How Does Light Get Polarised?

When light reflects off certain surfaces, the polarisation of the field aligns itself to the surfaceWhen light reflects off certain surfaces, the polarisation of the field aligns itself to the surfaceWhen light reflects off certain surfaces, the polarisation of the field aligns itself to the surface
When light reflects off certain surfaces, the polarisation of the field aligns itself to the surface

When light reflects off certain surfaces, the polarisation of the field aligns itself to the surface. To your eye, it looks like direct reflection, only about half as bright. If it looks like direct reflection, what makes it special?

Polarised reflections can be blocked with a polarising filter. A polarising filter only lets light through if it's polarised in a certain direction.

Imagine that this string is unpolarised light. It’s oscillating in both the x and the y orientation.Imagine that this string is unpolarised light. It’s oscillating in both the x and the y orientation.Imagine that this string is unpolarised light. It’s oscillating in both the x and the y orientation.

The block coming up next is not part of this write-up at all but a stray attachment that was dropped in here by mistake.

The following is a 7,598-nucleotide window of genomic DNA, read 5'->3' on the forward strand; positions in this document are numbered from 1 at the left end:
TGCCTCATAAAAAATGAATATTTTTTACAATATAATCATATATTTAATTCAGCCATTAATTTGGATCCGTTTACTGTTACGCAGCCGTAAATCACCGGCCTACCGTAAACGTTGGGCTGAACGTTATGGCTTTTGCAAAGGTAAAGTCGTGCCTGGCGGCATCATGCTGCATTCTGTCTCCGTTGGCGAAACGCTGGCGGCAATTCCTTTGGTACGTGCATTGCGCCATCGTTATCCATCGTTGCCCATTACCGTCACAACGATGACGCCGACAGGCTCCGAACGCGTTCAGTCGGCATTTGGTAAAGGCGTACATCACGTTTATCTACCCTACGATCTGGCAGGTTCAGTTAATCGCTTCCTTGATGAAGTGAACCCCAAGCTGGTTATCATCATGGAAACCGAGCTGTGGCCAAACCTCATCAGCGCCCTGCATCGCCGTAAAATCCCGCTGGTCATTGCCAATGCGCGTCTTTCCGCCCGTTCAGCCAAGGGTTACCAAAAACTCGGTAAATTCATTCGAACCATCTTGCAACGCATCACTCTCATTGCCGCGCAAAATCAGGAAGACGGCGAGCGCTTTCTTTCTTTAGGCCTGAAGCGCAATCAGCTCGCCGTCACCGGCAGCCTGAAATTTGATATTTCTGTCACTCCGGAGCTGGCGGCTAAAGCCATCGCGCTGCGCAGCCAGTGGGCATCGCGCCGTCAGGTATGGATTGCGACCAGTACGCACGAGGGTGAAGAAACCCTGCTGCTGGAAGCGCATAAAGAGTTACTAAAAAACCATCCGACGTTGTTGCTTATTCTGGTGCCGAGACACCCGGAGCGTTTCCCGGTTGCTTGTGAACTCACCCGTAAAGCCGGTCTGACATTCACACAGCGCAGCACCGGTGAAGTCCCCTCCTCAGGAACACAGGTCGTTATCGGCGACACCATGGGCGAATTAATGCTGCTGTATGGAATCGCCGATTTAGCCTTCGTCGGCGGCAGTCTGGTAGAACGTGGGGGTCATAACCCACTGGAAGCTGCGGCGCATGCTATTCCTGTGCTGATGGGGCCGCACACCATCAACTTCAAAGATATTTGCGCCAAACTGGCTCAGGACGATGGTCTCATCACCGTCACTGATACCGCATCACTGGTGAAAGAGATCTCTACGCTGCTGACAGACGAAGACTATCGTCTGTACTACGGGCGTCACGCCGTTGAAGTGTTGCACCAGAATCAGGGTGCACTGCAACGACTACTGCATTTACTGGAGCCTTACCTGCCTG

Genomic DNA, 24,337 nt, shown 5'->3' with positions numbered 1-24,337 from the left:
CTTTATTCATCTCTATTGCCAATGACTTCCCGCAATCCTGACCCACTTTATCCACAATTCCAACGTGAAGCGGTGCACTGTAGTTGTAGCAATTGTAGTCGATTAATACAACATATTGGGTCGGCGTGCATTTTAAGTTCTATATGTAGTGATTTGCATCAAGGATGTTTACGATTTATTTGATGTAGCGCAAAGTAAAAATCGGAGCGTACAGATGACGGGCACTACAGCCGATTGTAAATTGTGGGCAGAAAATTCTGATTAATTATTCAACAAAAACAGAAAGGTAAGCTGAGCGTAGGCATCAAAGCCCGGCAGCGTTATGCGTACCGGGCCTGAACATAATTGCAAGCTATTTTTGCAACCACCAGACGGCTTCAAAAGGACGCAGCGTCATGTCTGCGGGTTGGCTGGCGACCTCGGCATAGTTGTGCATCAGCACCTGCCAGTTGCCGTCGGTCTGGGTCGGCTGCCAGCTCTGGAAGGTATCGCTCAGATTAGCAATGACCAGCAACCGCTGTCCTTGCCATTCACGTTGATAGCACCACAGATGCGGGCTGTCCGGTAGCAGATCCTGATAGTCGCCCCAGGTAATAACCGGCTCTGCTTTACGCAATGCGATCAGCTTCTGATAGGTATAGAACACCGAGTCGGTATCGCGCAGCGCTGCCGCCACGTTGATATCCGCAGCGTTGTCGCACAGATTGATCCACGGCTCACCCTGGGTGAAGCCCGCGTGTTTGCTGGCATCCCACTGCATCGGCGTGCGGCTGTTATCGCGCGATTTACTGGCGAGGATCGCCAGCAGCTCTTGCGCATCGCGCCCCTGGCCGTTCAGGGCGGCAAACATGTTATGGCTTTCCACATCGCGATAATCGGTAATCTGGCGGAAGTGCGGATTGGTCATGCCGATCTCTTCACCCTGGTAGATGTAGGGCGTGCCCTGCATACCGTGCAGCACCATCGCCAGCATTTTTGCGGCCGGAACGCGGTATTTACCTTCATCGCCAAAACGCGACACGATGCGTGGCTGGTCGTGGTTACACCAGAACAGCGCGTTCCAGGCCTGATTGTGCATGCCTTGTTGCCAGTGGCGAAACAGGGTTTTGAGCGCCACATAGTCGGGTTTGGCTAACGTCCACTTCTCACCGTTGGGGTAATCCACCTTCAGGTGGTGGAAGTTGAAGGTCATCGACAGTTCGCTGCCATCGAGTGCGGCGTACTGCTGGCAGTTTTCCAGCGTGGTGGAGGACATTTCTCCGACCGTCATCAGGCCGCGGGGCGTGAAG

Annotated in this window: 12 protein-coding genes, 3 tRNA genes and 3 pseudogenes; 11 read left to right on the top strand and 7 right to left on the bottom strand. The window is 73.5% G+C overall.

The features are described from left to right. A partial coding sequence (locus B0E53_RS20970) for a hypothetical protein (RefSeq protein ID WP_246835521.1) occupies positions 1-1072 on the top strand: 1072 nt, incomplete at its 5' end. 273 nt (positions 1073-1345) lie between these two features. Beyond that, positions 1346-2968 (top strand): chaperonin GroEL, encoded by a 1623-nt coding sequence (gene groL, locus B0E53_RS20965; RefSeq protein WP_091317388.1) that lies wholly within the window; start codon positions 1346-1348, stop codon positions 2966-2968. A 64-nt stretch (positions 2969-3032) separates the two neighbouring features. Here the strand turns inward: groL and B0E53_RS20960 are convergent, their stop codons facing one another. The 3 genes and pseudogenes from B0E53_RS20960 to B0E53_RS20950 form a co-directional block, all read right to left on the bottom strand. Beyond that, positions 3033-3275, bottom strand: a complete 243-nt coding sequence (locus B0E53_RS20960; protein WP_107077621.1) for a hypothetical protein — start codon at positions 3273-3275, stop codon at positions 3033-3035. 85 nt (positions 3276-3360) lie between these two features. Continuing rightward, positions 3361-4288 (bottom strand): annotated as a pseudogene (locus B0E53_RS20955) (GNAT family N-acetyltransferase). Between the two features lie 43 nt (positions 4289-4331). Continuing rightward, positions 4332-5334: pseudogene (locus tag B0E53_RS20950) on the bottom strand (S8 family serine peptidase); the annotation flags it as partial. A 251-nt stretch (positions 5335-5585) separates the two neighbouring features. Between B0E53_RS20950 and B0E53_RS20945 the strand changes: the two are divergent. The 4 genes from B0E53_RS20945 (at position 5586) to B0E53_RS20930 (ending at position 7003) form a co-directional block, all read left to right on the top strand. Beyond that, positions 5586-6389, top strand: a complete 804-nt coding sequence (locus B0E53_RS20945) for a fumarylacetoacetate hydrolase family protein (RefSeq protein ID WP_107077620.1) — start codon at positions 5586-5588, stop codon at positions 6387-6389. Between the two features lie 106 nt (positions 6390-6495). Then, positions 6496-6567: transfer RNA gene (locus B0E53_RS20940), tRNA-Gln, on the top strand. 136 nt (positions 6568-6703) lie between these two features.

Imagine that this string is unpolarised light. It’s oscillating in both the x and the y orientation.

If you put metal bars around the string to restrict the oscillations to the y axis - the vertical direction – then this simulates what happens when light gets polarised by reflecting off a surface.If you put metal bars around the string to restrict the oscillations to the y axis - the vertical direction – then this simulates what happens when light gets polarised by reflecting off a surface.If you put metal bars around the string to restrict the oscillations to the y axis - the vertical direction – then this simulates what happens when light gets polarised by reflecting off a surface.

If you put metal bars around the string to restrict the oscillations to the y-axis—the vertical direction—then this simulates what happens when light gets polarised by reflecting off a surface.